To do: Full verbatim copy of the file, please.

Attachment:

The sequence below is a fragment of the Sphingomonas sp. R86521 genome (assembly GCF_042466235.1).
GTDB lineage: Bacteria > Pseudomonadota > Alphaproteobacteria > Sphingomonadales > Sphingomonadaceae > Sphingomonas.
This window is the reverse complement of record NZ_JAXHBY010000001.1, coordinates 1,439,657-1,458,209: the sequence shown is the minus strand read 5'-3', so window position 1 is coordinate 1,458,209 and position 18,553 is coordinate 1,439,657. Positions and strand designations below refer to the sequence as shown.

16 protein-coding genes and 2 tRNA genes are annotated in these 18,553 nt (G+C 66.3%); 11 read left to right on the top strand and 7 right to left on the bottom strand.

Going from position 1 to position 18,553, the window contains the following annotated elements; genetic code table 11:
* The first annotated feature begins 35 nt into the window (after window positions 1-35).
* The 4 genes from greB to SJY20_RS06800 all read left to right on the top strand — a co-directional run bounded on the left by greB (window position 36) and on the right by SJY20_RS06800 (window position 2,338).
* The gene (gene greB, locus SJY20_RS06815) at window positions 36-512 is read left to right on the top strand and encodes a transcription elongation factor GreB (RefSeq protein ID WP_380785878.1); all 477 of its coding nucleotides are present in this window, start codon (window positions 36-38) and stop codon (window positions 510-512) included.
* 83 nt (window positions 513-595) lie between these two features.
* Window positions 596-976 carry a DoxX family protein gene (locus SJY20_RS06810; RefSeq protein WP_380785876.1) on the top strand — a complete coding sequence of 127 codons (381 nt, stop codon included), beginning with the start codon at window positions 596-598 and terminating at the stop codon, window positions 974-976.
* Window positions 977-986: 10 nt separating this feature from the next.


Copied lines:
The sequence below is a fragment of the Sphingomonas sp. R86521 genome (assembly GCF_042466235.1).
GTDB lineage: Bacteria > Pseudomonadota > Alphaproteobacteria > Sphingomonadales > Sphingomonadaceae > Sphingomonas.
This window is the reverse complement of record NZ_JAXHBY010000001.1, coordinates 1,439,657-1,458,209: the sequence shown is the minus strand read 5'-3', so window position 1 is coordinate 1,458,209 and position 18,553 is coordinate 1,439,657. Positions and strand designations below refer to the sequence as shown.

16 protein-coding genes and 2 tRNA genes are annotated in these 18,553 nt (G+C 66.3%); 11 read left to right on the top strand and 7 right to left on the bottom strand.

Going from position 1 to position 18,553, the window contains the following annotated elements; genetic code table 11:
* The first annotated feature begins 35 nt into the window (after window positions 1-35).
* The 4 genes from greB to SJY20_RS06800 all read left to right on the top strand — a co-directional run bounded on the left by greB (window position 36) and on the right by SJY20_RS06800 (window position 2,338).
* The gene (gene greB, locus SJY20_RS06815) at window positions 36-512 is read left to right on the top strand and encodes a transcription elongation factor GreB (RefSeq protein ID WP_380785878.1); all 477 of its coding nucleotides are present in this window, start codon (window positions 36-38) and stop codon (window positions 510-512) included.
* 83 nt (window positions 513-595) lie between these two features.
* Window positions 596-976 carry a DoxX family protein gene (locus SJY20_RS06810; RefSeq protein WP_380785876.1) on the top strand — a complete coding sequence of 127 codons (381 nt, stop codon included), beginning with the start codon at window positions 596-598 and terminating at the stop codon, window positions 974-976.
* Window positions 977-986: 10 nt separating this feature from the next.